I find myself once again frustrated with student politics. I realise this is a recurring theme. Last night I went to the student election results and I was astounded at how cliquey it was. Now this was no secret, it’s widely known that EUSA is dominated by party politics, but I was so surprised at just how true that was. All the Labour people were sitting together, metaphorically sucking each other off, and when Thomas Graham, our next President, finally won (it was incredibly close with Liz Rawlings), they were all up on their feet, several of them were crying and they were all ridiculously overjoyed. Throughout the whole proceedings you could pick them out from a mile away. What pissed me off most was that when Thomas Graham first got up on stage, he said “none of this would be possible without the work of the last EUSA President… Josh MacAlister”. Now those outside the uni may not know this but Josh was the last but one, the last Labour President. The current president is Adam Ramsay who was a green candidate, and only after he saw the reaction of the crowd did he mention him. It was clear to me that none of this political stuff was to help students, at least for them it was just about scoring points on the opposition.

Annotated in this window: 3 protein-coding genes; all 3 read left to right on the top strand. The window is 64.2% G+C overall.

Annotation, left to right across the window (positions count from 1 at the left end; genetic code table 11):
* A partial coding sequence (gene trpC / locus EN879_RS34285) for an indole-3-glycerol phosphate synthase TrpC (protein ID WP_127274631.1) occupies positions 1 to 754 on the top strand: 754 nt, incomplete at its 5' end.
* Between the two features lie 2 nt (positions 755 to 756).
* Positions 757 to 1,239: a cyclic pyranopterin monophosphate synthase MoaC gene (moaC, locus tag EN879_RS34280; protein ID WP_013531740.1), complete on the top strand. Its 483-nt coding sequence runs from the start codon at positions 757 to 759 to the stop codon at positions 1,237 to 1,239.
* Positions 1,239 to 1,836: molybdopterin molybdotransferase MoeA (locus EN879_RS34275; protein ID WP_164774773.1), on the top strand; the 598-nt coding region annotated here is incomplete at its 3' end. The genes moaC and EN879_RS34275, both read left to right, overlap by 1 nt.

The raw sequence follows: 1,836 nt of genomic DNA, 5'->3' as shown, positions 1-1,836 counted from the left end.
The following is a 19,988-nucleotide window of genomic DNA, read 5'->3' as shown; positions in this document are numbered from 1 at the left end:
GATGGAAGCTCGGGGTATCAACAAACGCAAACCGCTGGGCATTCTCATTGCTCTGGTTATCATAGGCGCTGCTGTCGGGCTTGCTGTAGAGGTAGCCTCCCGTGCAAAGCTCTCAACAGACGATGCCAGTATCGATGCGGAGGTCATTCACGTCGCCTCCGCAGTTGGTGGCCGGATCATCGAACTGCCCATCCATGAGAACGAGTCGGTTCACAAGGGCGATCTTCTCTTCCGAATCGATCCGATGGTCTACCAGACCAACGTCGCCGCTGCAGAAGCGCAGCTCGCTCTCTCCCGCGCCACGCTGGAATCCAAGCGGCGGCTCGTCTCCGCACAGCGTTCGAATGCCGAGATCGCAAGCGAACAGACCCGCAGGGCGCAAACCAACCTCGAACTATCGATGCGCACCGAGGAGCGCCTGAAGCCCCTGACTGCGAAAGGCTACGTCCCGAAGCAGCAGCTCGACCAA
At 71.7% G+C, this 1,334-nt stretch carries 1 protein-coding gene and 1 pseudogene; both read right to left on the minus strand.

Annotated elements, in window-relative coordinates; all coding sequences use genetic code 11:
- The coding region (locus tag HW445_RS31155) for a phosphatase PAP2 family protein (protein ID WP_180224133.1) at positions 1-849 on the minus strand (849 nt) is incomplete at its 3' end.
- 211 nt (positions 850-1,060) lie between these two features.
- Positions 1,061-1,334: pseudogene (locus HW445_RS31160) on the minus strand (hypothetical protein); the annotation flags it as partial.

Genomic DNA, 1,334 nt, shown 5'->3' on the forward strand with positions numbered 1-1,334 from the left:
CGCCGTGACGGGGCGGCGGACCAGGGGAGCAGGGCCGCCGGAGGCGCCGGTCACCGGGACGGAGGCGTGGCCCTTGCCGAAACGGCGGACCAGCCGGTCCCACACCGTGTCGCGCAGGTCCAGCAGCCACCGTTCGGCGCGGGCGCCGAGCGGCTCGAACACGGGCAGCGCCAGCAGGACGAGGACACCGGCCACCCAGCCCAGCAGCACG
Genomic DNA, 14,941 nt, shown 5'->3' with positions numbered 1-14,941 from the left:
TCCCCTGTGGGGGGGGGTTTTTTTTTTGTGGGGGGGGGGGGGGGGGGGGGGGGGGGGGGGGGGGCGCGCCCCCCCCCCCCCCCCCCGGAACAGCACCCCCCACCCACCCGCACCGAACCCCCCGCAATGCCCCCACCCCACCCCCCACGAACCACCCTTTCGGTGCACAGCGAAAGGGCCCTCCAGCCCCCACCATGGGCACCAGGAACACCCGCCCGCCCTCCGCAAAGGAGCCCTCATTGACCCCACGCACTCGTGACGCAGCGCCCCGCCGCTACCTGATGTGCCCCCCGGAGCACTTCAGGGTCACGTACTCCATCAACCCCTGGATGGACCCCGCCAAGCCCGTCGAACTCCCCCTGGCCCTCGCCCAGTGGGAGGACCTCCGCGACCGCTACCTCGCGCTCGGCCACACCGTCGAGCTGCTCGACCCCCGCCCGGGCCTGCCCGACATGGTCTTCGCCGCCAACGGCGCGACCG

Now I don’t like party politics in any instance but I can at least understand it on a national level. People with similar views come together in parties. But in student politics this doesn’t at all make sense. There’s no left wing view on whether the library should be open 24 hours or whether the union bar should be cheaper or not. But of course the everday student doesn’t like this party politics either, they feel that it’s just a clique that’s been dominating student politics for too long, so now candidates don’t mention that they’re in the Labour club or the Conservatives society or whatever, and you can only take that into account if you happen to know that, for example, Thomas Graham thinks party politics is more important than the democratic process or that Harry Cole was running Oliver Mundell’s campaign. But the cliqueyness still persists.